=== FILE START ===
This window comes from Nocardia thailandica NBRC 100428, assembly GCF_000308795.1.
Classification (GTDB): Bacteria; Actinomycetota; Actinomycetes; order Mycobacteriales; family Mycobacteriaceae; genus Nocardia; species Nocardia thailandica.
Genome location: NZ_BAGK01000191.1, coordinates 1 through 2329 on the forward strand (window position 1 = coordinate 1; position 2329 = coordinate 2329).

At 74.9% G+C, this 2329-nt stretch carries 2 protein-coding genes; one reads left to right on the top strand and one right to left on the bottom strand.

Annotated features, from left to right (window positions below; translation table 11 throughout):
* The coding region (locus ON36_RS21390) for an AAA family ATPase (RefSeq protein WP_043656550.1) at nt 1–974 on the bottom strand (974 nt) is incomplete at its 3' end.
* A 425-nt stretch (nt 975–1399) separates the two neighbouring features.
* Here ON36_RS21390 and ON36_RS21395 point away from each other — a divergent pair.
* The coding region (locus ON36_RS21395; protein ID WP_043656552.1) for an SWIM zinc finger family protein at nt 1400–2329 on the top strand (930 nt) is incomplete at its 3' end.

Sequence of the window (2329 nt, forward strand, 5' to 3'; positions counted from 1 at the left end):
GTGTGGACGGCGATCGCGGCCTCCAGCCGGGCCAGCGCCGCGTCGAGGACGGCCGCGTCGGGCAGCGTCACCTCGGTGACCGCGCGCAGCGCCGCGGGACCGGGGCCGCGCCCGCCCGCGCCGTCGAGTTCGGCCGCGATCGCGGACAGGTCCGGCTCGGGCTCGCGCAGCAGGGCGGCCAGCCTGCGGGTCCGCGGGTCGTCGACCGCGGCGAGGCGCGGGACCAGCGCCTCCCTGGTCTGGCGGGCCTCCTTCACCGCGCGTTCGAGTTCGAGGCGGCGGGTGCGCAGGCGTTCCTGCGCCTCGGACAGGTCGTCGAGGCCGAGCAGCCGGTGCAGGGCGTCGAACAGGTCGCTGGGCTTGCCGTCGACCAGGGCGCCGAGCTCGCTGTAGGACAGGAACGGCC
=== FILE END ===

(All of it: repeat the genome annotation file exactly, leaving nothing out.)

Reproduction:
This window comes from Nocardia thailandica NBRC 100428, assembly GCF_000308795.1.
Classification (GTDB): Bacteria; Actinomycetota; Actinomycetes; order Mycobacteriales; family Mycobacteriaceae; genus Nocardia; species Nocardia thailandica.
Genome location: NZ_BAGK01000191.1, coordinates 1 through 2329 on the forward strand (window position 1 = coordinate 1; position 2329 = coordinate 2329).

At 74.9% G+C, this 2329-nt stretch carries 2 protein-coding genes; one reads left to right on the top strand and one right to left on the bottom strand.

Annotated features, from left to right (window positions below; translation table 11 throughout):
* The coding region (locus ON36_RS21390) for an AAA family ATPase (RefSeq protein WP_043656550.1) at nt 1–974 on the bottom strand (974 nt) is incomplete at its 3' end.
* A 425-nt stretch (nt 975–1399) separates the two neighbouring features.
* Here ON36_RS21390 and ON36_RS21395 point away from each other — a divergent pair.
* The coding region (locus ON36_RS21395; protein ID WP_043656552.1) for an SWIM zinc finger family protein at nt 1400–2329 on the top strand (930 nt) is incomplete at its 3' end.

Sequence of the window (2329 nt, forward strand, 5' to 3'; positions counted from 1 at the left end):
GTGTGGACGGCGATCGCGGCCTCCAGCCGGGCCAGCGCCGCGTCGAGGACGGCCGCGTCGGGCAGCGTCACCTCGGTGACCGCGCGCAGCGCCGCGGGACCGGGGCCGCGCCCGCCCGCGCCGTCGAGTTCGGCCGCGATCGCGGACAGGTCCGGCTCGGGCTCGCGCAGCAGGGCGGCCAGCCTGCGGGTCCGCGGGTCGTCGACCGCGGCGAGGCGCGGGACCAGCGCCTCCCTGGTCTGGCGGGCCTCCTTCACCGCGCGTTCGAGTTCGAGGCGGCGGGTGCGCAGGCGTTCCTGCGCCTCGGACAGGTCGTCGAGGCCGAGCAGCCGGTGCAGGGCGTCGAACAGGTCGCTGGGCTTGCCGTCGACCAGGGCGCCGAGCTCGCTGTAGGACAGGAACGGCC